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Home » Organ Works » Naessens: Handel – Claviorganum. Concertos & Sonatas (24/88 FLAC)

Naessens: Handel – Claviorganum. Concertos & Sonatas (24/88 FLAC)

Naessens: Handel - Claviorganum. Concertos & Sonatas (24/88 FLAC)

Naessens: Handel – Claviorganum. Concertos & Sonatas (24/88 FLAC)

Composer: George Frideric Handel
Performer: Bart Naessens, Il Gardellino
Format: FLAC (tracks)
Label: Passacaille
Release: 2021
Size: 1.36 GB
Recovery: +3%
Scan: yes

Organ Concerto in F Major, HWV 292
01. I. Allegro
02. II. Andante
03. III. Adagio
04. IV. Allegro

Oboe Concerto in G Minor, HWV 287
05. I. Grave
06. II. Allegro
07. III. Sarabande. Largo
08. IV. Alllegro

Organ Concerto in F Major, HWV 293
09. I. Larghetto – Adagio
10. II. Allegro
11. III. Alla Siciliana
12. IV. Presto

Harpsichord Suite in F Major, HWV 427
13. I. Adagio
14. II. Allegro
15. III. Adagio
16. IV. Allegro (Fugue)

Concerto Grosso in D Major, HWV 317
17. I. Vivace
18. II. Allegro

Trio Sonata in B Minor, HWV 386b
19. I. Andante
20. II. Allegro
21. III. Largo
22. IV. (Allegro)

Organ Concerto in B-Flat Major, HWV 306
23. I. Andante
24. II. Andante
25. III. Largo e piano
26. IVa. Organo ad libitum
27. IVb. Bourrée

The claviorganum is not an instrument we hear much from these days, but versions of this cross between a harpsichord and an organ – which could be played individually or together, on one or two manuals – were by no means a rare sight in Europe between the 15th and 18th centuries, with Henry VIII owning several. What’s more, it was no Frankenstein creation for mere curiosity’s sake, but instead an eminently practical piece of problem-solving, because while the harpsichord is perfectly suited to fast, brilliant passagework, but can neither sustain long notes nor change tone or dynamic, the slightly-less-horizontally-nimble organ counts those latter deficiencies as its key strengths. As for why we haven’t seen a resurgence of claviorganum sightings as period performance has gone mainstream, perhaps it’s a combination of very few examples having survived in their original state, and the fact that composers of that period rarely specified on their manuscripts as to which keyboard instrument should be used.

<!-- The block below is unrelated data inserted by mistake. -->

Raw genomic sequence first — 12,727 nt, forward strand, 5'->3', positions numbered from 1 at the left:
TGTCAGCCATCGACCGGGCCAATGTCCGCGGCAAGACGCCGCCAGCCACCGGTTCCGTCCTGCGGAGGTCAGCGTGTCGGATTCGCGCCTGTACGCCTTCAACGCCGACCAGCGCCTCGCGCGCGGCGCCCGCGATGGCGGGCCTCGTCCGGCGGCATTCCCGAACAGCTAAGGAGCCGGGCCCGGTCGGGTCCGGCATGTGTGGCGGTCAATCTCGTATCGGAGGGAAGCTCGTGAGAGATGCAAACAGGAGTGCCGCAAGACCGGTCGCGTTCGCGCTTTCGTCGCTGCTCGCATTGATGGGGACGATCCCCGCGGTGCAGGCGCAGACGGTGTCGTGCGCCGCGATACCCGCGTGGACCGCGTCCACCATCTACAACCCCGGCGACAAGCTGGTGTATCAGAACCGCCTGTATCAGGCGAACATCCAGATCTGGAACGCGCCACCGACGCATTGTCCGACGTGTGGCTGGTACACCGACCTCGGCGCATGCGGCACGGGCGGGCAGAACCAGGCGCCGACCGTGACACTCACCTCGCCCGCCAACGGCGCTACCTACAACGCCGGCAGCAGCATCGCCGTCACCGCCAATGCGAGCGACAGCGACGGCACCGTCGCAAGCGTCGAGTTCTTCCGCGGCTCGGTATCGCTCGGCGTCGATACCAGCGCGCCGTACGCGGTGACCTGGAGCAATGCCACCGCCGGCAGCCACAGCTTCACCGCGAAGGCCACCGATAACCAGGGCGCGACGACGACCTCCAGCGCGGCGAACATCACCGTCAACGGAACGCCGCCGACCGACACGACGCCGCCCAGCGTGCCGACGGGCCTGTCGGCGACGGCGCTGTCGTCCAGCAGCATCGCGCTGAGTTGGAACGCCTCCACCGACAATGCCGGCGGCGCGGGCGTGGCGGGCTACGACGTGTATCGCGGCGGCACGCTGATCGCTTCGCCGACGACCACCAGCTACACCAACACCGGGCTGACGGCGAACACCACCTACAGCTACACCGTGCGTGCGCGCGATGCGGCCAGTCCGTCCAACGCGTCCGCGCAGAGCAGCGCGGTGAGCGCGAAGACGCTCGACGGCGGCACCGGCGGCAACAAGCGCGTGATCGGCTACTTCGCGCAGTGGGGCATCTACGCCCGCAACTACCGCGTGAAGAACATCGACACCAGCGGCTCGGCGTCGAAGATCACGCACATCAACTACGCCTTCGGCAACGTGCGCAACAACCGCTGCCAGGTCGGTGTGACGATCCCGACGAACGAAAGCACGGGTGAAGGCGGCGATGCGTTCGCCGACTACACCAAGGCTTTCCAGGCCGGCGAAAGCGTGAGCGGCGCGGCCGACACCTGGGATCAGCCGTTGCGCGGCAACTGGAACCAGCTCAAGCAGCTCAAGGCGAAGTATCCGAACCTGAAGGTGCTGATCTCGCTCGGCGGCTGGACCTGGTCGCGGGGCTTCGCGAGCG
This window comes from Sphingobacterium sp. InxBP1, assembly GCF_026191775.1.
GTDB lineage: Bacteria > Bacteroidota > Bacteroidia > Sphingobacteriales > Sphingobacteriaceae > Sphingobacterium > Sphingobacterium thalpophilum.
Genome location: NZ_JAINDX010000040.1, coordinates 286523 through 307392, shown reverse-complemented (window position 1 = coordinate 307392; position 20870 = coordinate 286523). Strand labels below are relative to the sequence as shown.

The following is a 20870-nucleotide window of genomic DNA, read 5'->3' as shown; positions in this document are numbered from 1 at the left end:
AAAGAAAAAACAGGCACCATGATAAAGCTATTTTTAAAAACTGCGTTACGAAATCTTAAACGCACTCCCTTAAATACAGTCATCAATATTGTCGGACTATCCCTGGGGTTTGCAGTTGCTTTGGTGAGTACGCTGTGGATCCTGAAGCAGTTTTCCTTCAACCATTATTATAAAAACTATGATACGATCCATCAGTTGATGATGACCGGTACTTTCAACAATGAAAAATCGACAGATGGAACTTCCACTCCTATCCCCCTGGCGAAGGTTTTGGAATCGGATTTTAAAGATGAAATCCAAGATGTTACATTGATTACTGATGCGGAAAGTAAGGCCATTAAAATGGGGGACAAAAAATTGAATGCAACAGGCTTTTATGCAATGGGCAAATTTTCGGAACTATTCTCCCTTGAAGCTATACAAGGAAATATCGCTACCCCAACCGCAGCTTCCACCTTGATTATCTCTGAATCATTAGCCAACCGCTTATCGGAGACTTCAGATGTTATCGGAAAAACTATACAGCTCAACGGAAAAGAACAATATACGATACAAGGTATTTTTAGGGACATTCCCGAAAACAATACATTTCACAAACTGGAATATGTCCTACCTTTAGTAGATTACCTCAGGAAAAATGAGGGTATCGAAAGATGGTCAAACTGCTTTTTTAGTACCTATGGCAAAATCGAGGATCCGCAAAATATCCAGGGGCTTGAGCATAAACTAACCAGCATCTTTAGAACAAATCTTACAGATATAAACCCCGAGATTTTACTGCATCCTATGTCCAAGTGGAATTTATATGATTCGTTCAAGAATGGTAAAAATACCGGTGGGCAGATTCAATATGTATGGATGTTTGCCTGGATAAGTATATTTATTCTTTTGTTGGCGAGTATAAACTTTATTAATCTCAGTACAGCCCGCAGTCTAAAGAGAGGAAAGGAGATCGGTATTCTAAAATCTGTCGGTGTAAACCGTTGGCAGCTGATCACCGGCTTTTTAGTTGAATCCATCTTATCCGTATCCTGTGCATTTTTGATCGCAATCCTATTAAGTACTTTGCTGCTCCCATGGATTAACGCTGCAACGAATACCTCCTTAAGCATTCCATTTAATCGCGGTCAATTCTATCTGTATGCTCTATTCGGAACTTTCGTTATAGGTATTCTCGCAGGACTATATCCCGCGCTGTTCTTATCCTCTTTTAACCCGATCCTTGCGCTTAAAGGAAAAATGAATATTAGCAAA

Which leads us nicely to this Handel programme from organist, harpsichordist and conductor Bart Naessens with period ensemble Il Gardellino, because when there’s no surviving evidence that Handel was familiar with the claviorganum himself, their programme is necessarily a hypothetical one, simply presenting repertoire for which the instrument feels a good fit. It’s a richly and various selection too, showing the instrument in both soloist and continuo role, and showing off Il Gardellino themselves in their own chamber and orchestra modes: three organ concerti (HWV 292, HWV 293, HWV 306), the Oboe Concerto in G minor, HWV 287 (arranged for Flute in A minor), the Harpsichord Suite in F major, HWV 427, the Concerto grosso in D major, HWV 317 and the Trio Sonata in B minor, HWV 386b.

The resultant performances are a great listen, with highlights coming thick and fast. Inevitably the flute concerto is one such highlight, when it’s a Thoroughly Good Thing anyway to flit mid-concerto between harpsichord and organ continuo, and even more so in flute concertos where the dulcet timbre of organ pipes is so complimentary. But its success is equally down to flautist Jan De Winne’s beautifully shaped and shaded solo lines, and the vibrant and well-balanced capturing of the violins as they dialogue with him. Also indeed for the buoyant elegance from Il Gardellino, both here and everywhere else.

Another especial treat is the Harpsichord Suite, HWV 427which inevitably sounds transformed under De Winne’s well-judged distribution of the score between harpsichord and organ. The Opus 7 “London” Organ Concerto in B-flat major, HWV 306 is also sounding radiant. About the recording location: the impression is of a substantial church space which comes over as warmly supportive in the chamber works, and more strikingly resonant in the orchestral numbers; and while with the latter there’s occasionally the slight impression of ensemble sound swimming in the space, it’s always attractive and gives a colourful sense of place.

A really nice blend of curiosity factor and top-drawer playing.

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